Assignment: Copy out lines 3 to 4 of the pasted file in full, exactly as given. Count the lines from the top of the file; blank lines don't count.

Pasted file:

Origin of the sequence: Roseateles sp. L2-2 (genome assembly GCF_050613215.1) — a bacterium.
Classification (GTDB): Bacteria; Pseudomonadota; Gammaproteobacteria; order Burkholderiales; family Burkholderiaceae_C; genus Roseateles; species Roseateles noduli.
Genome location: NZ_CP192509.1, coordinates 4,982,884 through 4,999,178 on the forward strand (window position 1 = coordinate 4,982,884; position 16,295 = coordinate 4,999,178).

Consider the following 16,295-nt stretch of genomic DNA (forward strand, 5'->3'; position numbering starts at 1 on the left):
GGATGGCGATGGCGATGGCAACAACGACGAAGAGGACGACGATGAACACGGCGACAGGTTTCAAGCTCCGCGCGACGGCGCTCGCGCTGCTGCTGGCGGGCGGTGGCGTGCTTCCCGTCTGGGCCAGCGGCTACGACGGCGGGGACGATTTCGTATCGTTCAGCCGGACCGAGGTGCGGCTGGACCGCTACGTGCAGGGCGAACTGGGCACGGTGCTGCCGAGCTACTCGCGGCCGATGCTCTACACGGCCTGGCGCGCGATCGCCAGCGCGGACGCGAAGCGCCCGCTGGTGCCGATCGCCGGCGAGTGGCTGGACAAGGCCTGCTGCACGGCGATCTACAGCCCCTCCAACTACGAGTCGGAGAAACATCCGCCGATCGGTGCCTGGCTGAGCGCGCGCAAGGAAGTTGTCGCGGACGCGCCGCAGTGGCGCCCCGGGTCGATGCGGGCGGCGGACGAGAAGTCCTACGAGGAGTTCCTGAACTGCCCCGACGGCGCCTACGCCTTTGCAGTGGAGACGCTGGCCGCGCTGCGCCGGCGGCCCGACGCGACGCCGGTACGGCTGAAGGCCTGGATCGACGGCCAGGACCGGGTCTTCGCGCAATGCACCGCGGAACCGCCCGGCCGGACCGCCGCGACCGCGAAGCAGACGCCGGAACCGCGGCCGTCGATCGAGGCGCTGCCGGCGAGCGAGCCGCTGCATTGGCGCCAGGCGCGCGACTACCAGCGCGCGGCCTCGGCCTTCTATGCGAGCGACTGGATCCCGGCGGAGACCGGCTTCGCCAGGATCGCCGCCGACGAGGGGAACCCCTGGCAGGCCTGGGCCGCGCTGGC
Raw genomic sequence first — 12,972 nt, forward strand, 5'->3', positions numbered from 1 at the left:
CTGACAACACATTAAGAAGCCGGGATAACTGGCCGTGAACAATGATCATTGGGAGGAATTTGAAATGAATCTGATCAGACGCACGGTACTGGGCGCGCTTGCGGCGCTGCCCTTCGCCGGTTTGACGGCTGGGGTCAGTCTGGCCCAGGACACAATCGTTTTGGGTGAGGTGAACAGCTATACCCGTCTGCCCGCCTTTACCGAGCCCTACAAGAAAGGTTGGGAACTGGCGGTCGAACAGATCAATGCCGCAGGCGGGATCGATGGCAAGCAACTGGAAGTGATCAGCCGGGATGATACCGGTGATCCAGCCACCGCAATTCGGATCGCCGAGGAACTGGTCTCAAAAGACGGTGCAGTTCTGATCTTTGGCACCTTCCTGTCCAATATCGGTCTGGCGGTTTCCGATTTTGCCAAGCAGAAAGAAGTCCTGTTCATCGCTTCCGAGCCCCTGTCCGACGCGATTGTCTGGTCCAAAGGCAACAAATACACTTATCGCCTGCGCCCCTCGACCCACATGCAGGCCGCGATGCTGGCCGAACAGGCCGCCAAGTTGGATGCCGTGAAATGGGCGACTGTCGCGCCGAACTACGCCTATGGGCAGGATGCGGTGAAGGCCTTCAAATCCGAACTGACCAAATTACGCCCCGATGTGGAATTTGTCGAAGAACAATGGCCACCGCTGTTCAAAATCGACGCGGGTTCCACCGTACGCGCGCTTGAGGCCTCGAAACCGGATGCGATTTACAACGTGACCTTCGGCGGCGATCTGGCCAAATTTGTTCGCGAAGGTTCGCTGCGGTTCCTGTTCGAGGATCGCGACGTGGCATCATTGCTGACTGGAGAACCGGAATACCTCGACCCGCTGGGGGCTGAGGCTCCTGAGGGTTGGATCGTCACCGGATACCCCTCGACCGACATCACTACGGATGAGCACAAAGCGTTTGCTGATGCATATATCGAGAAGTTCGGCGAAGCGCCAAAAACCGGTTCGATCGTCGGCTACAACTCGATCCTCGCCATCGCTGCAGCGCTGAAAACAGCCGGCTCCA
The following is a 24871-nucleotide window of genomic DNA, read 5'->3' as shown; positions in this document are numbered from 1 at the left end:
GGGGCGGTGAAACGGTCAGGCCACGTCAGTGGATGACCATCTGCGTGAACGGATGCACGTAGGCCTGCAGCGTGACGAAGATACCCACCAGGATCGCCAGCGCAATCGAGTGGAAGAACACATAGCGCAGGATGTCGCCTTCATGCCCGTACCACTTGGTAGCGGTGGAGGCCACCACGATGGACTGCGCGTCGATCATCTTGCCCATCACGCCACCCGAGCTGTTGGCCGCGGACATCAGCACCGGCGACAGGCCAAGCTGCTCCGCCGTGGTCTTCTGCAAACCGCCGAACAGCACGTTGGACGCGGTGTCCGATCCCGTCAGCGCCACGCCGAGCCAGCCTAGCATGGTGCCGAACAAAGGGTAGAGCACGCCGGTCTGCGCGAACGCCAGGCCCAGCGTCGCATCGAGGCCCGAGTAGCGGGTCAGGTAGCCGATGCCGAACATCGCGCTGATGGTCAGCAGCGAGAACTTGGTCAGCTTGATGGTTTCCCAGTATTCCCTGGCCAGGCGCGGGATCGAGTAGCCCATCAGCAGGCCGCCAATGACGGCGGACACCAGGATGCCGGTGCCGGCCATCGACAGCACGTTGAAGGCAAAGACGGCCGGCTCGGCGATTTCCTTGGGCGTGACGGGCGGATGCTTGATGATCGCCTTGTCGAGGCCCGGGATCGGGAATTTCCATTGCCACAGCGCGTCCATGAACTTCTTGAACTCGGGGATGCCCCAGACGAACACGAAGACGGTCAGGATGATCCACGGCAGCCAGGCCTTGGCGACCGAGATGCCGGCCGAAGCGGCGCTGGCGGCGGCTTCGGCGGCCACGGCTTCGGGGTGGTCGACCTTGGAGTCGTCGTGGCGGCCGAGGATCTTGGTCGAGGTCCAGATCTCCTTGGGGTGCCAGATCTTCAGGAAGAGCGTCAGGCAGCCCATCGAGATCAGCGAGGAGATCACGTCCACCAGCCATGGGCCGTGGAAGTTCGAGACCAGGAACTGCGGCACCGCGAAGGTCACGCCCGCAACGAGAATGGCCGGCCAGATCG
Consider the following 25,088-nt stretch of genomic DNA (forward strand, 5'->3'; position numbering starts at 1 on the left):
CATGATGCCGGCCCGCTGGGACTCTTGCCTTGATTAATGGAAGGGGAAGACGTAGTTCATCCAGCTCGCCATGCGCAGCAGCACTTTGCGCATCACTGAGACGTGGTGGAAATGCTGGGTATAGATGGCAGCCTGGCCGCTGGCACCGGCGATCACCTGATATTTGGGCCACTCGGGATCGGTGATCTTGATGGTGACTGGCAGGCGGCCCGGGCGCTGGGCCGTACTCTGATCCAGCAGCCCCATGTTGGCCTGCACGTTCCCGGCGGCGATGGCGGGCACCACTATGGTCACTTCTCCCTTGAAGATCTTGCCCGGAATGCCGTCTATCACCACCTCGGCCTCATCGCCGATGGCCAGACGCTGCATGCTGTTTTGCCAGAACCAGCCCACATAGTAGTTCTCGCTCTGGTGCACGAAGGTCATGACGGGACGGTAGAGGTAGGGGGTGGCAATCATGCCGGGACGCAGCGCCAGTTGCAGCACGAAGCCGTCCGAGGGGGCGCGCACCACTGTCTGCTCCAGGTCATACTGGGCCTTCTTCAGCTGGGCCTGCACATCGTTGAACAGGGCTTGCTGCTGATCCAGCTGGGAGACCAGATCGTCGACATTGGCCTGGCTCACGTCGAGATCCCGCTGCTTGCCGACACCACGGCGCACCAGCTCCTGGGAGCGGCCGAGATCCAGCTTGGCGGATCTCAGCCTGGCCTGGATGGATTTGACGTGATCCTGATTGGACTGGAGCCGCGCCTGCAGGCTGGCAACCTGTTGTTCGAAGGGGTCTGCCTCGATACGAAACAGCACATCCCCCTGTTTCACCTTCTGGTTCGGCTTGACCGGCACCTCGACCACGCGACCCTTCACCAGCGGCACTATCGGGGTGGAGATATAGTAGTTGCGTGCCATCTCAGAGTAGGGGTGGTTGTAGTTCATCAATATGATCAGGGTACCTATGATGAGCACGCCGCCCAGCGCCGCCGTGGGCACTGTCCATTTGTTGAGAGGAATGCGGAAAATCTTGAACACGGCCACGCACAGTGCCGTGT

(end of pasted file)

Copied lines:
Genome location: NZ_CP192509.1, coordinates 4,982,884 through 4,999,178 on the forward strand (window position 1 = coordinate 4,982,884; position 16,295 = coordinate 4,999,178).

Consider the following 16,295-nt stretch of genomic DNA (forward strand, 5'->3'; position numbering starts at 1 on the left):